Acute Liver Failure Facts: Diseases of the World

The liver is one of the most important organs in the human body, and its failure is often fatal.



Acute Liver Failure is the advanced stage resulting from other liver complications, generally manifested externally in jaundice, and internally characterized by hepatic encephalopathy and failure of protein synthesis. There are some problems of its exact definition, as its different symptoms occur with significant variance across patients, which remains a chief obstacle to proper diagnoses. Quantitatively, a situation characterized by dysfunction of 80-90% liver cells is considered to be a case of Acute Liver Failure (ALF).

Diagnosis and Symptoms

Diagnosis of ALF is determined through examining case histories of patients to check instances of changes in their brains, coagulopathy, rapidity of onset, and whether the particular patients had previous history of liver complications. The principal symptoms of ALF include hepatic encephalopathy, which itself may lead to cerebral oedema, which in turn is a major cause of mortality around the world. Hepatic encephalopathy is a situation characterized by increased toxin deposits, like ammonia and serotonin, within the brain. It inhibits neurotransmission and reception, interferes in blood flow, and may lead to major complications of the heart. Hepatic encephalopathy is also difficult to diagnose itself. Generally, doctors try to find increased intracranial pressure to confirm it, however it is not a completely reliable indicator. Another prominent symptom of ALF is coagulopathy. The liver has central role in maintaining the level of coagulates in the body, and a typical case of coagulopathy is demonstrated in a sufferer exhibiting regular occurrences of platelet dysfunction. 50% of ALF patients also report renal failure in the kidneys. Generally, ALF patients report having increased rates of infection in various parts of the body, which is logical considering the liver's role as a "detox" organ. As urea and blood sugar levels in the blood are often abnormal due to liver impairment, these at times lead to multiple organ failure themselves.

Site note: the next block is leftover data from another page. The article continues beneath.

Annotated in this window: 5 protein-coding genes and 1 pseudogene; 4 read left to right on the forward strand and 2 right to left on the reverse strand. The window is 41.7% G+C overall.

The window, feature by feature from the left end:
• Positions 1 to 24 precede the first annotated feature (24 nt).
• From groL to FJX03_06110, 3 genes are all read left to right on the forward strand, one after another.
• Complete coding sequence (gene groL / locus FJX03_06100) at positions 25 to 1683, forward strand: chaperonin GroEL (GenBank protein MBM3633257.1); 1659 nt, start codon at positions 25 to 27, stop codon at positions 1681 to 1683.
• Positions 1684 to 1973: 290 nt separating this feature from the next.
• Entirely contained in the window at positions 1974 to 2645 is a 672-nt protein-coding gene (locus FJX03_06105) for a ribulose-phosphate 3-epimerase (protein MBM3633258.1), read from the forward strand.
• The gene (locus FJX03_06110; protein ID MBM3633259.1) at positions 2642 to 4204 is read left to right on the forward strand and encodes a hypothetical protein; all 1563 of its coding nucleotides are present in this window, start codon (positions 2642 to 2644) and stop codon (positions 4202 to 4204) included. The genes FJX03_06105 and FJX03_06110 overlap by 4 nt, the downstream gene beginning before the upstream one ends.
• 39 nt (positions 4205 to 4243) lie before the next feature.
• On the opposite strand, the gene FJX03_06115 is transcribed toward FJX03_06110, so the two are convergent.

Paracetamol overdose and excessive alcohol consumption are the chief causes of ALF. In children, cases of virulent chicken pox can also trigger ALF. Acutely elevated levels of fatty acids in the blood during advanced stages of pregnancy in women may lead to ALF as well. Furthermore, frequency of Aspirin usage has been noted to have significant correlations with ALF.

ALF Treatments Today

Due to lack of proper diagnostic provisions, previously the different symptoms were targeted separately, with general prophylactic and medicative measures for the liver. Today, the preferred course of treatment is more dramatic, and involves undergoing liver transplant. However, this procedure is very expensive and, as the associated complications increase progressively faster, most of the time it is a race against time. Nonetheless, since liver transplantations as a course of treatment were first innovated, mortality rates from ALF have decreased. Previous mortality rates stood at around 80%, while in cases today where patients receive liver transplants the short-term survival rates have increased dramatically to reach a full 65%.


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